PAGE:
Education and collaboration go hand in hand. We at Monsanto depend on a wide range of universities, organizations and other partners as we work together to help feed a growing population in a more sustainable manner. And we know the importance of fostering the next generation of farmers, researchers and scientists as well.
Our support of education and collaborative partners takes many forms. We recently announced two initiatives that support education in very different ways. We’re excited about the potential of both of these programs to advance critical research and to help hone the skills of tomorrow’s leaders in STEM (Science, Technology, Engineering, Mathematics).
This week, we announced we will continue working with the National 4-H Council on the 4-H Ag Innovators Experience. This unique hands-on program connects young people with science, technology, engineering and mathematics (STEM) and agriculture using a fun and engaging activity. In 2015, the program will focus on agricultural issues related to environmental stewardship, natural resource management and conservation. The National 4-H Council’s land grant university partners are currently competing to develop the 2015 activity, which will be announced in November.
The 4-H Ag Innovators Experience selects teen leaders to engage in in-depth training for their peers and younger kids, through 4-H clubs, after-school programs and summer camps. After completing the activity, participants create a video to demonstrate the potential applications their idea has in their community.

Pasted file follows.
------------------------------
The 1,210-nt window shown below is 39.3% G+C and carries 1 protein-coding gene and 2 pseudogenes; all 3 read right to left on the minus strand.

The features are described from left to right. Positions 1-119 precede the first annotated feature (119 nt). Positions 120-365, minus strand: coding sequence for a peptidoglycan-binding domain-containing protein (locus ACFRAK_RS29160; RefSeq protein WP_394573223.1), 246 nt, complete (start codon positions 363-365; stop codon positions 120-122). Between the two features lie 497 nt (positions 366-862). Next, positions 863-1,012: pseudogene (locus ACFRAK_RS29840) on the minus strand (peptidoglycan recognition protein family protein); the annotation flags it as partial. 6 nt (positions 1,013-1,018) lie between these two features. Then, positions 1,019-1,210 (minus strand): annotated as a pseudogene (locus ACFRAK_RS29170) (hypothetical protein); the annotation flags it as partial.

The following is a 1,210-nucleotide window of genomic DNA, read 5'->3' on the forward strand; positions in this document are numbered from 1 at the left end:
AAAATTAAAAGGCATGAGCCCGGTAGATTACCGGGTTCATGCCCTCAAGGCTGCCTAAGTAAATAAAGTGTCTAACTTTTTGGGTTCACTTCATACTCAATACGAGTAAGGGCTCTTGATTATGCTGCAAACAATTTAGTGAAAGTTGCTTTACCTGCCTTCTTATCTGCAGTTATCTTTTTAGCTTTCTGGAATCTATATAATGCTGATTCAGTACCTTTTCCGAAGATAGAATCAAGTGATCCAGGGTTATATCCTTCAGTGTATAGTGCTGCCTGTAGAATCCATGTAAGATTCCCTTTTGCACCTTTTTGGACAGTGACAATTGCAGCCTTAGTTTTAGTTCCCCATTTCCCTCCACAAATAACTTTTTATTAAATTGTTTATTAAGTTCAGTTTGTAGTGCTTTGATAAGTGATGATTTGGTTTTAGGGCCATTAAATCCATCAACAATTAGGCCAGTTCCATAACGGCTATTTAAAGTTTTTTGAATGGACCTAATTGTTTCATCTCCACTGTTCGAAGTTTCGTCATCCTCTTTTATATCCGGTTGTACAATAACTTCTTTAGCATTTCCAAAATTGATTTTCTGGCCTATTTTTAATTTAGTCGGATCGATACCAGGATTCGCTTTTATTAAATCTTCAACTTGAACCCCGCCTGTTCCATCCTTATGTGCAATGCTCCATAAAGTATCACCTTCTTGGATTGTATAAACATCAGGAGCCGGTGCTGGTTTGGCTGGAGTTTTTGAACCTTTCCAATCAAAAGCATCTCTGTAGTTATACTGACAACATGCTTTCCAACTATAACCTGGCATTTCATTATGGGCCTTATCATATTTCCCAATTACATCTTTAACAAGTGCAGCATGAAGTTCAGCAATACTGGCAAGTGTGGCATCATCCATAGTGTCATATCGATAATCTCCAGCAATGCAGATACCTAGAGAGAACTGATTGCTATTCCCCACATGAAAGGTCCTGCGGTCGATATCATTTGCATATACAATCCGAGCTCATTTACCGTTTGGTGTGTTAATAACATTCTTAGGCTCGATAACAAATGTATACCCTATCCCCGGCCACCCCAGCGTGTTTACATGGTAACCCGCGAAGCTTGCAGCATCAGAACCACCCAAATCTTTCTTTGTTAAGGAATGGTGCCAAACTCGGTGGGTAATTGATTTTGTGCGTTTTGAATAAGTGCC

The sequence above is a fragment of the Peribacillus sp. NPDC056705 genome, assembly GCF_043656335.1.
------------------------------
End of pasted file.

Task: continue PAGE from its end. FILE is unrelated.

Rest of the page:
Separately, Monsanto recently announced the donation of a library of tissues and plant cells from 3,500 plant species and the equipment needed to study them to the University of Massachusetts. The donation, valued at more than $1 million, will support UMass’ upcoming plant innovation center, where undergraduate, graduate and post-graduate researchers will assist faculty members in studying plant biology. The goal of the research is to understand how plants work, how and why a plant does what it does, and to look for new products or potential uses – like for fragrances, therapeutics, or healthcare. We feel this donation will enhance plant research and foster broader collaboration.
Whether it’s through sponsorship, expertise or materials, we feel it’s important to help inspire young people to enter into leadership, agriculture and STEM fields. Working with the National 4-H Council allows us to support far more young people than we could on our own. At the same time, the donation of intellectual property to UMass will help provide researchers with the tools they need to discover solutions and innovations that can benefit everyone.
Different paths; both advance the same important cause.